A federal judge in Austin ruled Monday that Texas officials cannot exclude Planned Parenthood from a health care and contraception program for low-income women.That ruling was based on constitutional issues and:
"The court is particularly influenced by the potential for immediate loss of access to necessary medical services by several thousand Texas women," Yeakel wrote in his ruling. "The record before the court at this juncture reflects uncertainty as to the continued viability of the Texas Women's Health Program."That is not an insignificant point:
The Women’s Health Program, which receives 90 percent of its funding from the federal government, provides about 130,000 women a year with contraceptive care and potentially life-saving screenings for a wide range of conditions, including sexually transmitted infections, high blood pressure, cancer and diabetes.But the state's response was that:
“Texas — and the women of Texas who depend on the Women’s Health Program — will be irreparably harmed because state law prohibits Texas from continuing to operate the (program) if taxpayer money must be provided to entities that affiliate with abortion-promoting entities.”
“Consequently, the district court’s preliminary injunction effectively forces Texas to choose between contravening state law and shutting down the program,” Abbott told the appeals court.Which was enough for Jerry Smith of the Fifth Circuit Court of Appeals, who issued an order staying the preliminary injunction. And yes, that Jerry Smith: the one who demanded the Justice Department explain the President's comments about a case pending before the Supreme Court. He has a history with this kind of thing:
Smith was also on the three-judge panel that upheld the Texas pre-abortion sonogram law in January, overruling constitutional objections raised by U.S. District Judge Sam Sparks. That panel made the unusual move of retaining control of the sonogram case so it could ensure that Sparks followed its guidance.Planned Parenthood points out:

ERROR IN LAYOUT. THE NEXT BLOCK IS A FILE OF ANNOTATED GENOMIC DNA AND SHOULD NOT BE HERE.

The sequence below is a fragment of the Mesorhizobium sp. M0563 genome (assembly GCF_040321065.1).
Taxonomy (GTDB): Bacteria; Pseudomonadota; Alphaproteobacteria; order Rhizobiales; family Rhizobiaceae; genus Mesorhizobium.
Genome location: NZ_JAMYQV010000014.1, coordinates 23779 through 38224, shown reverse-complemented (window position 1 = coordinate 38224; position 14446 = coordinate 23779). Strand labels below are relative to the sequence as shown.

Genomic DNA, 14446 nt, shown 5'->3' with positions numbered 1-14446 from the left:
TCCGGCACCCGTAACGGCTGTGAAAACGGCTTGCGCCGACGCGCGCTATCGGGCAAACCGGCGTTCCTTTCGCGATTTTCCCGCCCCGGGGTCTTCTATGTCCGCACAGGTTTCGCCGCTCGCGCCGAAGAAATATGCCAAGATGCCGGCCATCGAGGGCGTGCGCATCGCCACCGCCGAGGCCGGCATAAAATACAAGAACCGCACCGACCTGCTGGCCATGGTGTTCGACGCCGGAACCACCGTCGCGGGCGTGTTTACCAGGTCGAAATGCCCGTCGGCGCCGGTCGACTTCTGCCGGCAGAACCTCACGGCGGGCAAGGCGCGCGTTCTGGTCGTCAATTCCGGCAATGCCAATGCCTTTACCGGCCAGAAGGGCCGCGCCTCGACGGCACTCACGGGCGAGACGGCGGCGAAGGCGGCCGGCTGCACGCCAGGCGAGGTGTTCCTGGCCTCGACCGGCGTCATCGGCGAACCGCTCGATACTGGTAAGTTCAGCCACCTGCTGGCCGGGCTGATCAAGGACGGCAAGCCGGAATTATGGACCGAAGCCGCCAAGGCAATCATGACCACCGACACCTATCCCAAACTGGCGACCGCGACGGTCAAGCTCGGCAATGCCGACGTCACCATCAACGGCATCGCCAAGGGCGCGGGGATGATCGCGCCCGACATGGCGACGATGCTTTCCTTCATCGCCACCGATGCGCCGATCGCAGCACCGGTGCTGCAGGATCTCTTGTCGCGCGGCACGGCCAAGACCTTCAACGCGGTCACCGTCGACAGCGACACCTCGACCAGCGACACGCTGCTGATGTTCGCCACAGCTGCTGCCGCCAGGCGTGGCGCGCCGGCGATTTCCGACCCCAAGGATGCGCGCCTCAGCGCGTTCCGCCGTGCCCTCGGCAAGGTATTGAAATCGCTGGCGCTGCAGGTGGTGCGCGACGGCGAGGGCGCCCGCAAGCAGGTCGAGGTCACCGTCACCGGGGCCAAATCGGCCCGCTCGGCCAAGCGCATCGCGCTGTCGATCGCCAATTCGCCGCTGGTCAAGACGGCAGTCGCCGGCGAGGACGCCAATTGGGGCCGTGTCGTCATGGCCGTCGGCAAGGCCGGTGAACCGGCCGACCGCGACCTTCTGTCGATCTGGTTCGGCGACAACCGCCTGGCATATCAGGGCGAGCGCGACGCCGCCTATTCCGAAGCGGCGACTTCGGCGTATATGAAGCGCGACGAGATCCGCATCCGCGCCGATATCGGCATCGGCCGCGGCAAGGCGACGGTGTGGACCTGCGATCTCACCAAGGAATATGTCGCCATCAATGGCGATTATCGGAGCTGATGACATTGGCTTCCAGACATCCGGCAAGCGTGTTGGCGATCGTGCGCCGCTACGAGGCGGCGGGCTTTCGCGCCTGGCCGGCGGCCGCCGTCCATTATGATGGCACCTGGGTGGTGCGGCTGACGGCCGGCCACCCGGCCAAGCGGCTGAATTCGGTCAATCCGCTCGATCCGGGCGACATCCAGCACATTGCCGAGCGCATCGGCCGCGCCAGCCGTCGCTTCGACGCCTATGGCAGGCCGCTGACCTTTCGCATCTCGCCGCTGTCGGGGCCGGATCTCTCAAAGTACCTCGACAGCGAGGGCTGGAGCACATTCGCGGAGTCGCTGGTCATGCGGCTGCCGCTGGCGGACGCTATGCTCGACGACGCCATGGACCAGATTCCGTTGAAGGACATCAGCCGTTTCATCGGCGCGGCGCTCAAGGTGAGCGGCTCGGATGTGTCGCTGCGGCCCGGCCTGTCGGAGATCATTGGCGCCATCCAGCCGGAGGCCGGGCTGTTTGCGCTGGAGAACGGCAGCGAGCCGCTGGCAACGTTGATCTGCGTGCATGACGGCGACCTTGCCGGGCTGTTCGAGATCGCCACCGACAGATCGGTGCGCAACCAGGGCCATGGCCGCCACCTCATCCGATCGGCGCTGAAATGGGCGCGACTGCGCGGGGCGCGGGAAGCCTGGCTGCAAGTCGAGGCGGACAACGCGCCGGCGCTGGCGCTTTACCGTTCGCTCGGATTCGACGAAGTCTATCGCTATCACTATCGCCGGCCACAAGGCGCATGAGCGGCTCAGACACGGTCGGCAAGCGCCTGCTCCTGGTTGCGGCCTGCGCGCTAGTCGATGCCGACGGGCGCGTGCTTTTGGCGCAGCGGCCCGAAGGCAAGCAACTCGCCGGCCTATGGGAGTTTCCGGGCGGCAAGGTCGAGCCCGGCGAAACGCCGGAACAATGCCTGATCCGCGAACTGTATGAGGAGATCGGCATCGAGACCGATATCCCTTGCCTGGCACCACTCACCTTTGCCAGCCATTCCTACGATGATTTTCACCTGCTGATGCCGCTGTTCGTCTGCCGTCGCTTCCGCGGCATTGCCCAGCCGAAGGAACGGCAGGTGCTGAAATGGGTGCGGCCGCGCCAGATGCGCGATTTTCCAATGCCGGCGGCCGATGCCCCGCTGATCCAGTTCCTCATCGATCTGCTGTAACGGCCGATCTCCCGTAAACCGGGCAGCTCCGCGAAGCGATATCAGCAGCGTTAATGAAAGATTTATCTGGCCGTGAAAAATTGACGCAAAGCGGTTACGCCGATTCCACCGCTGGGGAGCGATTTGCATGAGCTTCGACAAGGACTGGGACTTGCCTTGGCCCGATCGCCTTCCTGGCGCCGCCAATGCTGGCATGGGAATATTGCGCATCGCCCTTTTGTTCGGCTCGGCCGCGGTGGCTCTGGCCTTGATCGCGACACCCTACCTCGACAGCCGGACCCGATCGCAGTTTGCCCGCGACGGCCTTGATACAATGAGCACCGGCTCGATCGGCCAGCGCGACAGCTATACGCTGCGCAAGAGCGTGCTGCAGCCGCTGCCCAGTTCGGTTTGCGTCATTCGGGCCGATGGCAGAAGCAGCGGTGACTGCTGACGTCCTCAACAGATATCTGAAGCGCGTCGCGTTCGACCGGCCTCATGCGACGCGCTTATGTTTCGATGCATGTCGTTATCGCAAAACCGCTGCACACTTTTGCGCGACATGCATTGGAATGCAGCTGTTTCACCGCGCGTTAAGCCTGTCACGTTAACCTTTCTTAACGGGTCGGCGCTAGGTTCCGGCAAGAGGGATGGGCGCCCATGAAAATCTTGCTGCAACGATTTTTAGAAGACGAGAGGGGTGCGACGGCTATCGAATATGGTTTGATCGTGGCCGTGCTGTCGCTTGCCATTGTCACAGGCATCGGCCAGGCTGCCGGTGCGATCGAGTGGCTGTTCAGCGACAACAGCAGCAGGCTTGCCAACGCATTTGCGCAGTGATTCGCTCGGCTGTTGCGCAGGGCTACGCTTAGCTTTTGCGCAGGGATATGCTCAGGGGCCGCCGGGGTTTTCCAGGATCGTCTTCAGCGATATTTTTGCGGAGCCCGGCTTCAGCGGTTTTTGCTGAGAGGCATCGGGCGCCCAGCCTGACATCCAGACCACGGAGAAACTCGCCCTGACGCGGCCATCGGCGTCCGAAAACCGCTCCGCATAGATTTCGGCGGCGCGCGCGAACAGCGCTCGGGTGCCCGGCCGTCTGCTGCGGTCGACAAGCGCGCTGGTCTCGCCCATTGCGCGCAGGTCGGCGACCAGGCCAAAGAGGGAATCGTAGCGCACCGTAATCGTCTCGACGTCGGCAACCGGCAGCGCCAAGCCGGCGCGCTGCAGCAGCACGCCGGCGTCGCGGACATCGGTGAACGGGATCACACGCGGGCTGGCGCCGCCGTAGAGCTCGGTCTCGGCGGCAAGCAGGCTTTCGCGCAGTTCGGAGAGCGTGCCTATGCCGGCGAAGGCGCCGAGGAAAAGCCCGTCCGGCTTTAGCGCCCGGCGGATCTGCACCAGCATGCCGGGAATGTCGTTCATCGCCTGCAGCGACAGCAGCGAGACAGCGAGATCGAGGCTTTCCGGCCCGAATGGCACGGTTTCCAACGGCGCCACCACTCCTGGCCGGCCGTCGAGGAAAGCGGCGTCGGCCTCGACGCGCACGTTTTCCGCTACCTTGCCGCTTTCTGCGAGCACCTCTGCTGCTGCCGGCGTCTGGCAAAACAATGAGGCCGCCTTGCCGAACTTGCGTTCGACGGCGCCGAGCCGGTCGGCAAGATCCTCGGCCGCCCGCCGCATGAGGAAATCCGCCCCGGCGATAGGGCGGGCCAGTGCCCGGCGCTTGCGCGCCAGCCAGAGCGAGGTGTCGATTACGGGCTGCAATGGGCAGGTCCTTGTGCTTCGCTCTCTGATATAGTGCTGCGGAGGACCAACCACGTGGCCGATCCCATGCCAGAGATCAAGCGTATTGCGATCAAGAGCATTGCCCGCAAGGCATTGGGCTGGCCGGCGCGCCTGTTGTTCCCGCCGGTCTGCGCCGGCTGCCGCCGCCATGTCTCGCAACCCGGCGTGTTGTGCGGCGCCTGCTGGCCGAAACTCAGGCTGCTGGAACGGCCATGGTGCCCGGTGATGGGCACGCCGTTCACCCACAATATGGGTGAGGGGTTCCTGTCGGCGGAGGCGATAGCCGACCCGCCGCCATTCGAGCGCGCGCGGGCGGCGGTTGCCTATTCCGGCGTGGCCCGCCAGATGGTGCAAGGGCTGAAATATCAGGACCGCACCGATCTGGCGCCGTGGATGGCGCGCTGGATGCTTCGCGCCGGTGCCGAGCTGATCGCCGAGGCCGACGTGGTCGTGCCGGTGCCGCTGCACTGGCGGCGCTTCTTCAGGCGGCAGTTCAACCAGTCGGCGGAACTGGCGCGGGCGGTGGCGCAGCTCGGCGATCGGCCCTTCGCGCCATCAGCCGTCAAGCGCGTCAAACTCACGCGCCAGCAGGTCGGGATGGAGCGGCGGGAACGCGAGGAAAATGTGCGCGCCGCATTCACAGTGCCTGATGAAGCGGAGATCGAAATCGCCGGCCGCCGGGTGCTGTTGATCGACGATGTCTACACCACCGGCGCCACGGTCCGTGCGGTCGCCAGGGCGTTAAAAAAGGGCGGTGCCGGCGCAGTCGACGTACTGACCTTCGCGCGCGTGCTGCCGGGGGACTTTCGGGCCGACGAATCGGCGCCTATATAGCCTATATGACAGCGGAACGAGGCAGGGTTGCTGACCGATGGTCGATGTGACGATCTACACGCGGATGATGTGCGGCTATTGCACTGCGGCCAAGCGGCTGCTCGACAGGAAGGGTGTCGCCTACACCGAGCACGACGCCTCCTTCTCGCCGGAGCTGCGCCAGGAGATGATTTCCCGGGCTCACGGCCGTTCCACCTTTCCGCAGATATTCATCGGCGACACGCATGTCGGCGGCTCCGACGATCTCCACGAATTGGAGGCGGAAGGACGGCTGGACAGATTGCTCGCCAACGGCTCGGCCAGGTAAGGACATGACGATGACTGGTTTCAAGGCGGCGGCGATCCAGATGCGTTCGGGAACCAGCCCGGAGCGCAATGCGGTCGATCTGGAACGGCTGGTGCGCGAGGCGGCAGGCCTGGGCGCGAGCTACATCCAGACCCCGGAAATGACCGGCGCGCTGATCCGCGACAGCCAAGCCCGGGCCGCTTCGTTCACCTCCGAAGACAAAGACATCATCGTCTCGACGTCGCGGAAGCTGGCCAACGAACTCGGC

"For many women, we are the only doctor’s visit they will have this year," said Cecile Richards, president of Planned Parenthood Federation of America.So the Attorney General's concern for the ability of the state to provide healthcare to women is all so much eyewash. As Judge Yeakel pointed out, this new law demolishes funding for women's healthcare in Texas.
Not that I would expect Jerry Smith to let things like fact and reason get in his way.
ThinkProgress has an excellent analysis of the legal issues here, and points me to the relevant rule, which reads (as the lawyers say) in pertinent part:
(2) Motion in the Court of Appeals; Conditions on Relief. A motion for the relief mentioned in Rule 8(a)(1) may be made to the court of appeals or to one of its judges.(A) The motion must:(i) show that moving first in the district court would be impracticable; or(ii) state that, a motion having been made, the district court denied the motion or failed to afford the relief requested and state any reasons given by the district court for its action.
Further update: This is what the Attorney General said to get Judge Smith's undivided attention:
"Planned Parenthood does not provide any assurance that the tax subsidies it receives from the Women’s Health Program have not been used directly or indirectly to subsidize its advocacy of elective abortion," Abbott wrote in his motion to stay the injunction. "Nor is it possible for Planned Parenthood to provide this assurance."
"Money is fungible, and taxpayer subsidies -- even if 'earmarked' for nonabortion activities -- free up other resources for Planned Parenthood to spend on its mission to promote elective abortions ... (because '[m]oney is fungible,' First Amendment does not prohibit application of federal material-support statute to individuals who give money to 'humanitarian' activities performed by terrorist organizations)."
And within two hours of the District Court's opinion, which ran to 24 pages, Judge Smith vacates it (effectively) with one sentence and no explanation for using the extraordinary remedy allowed for by Rule 8.
Too bad it takes impeachment to get a Federal judge off the bench.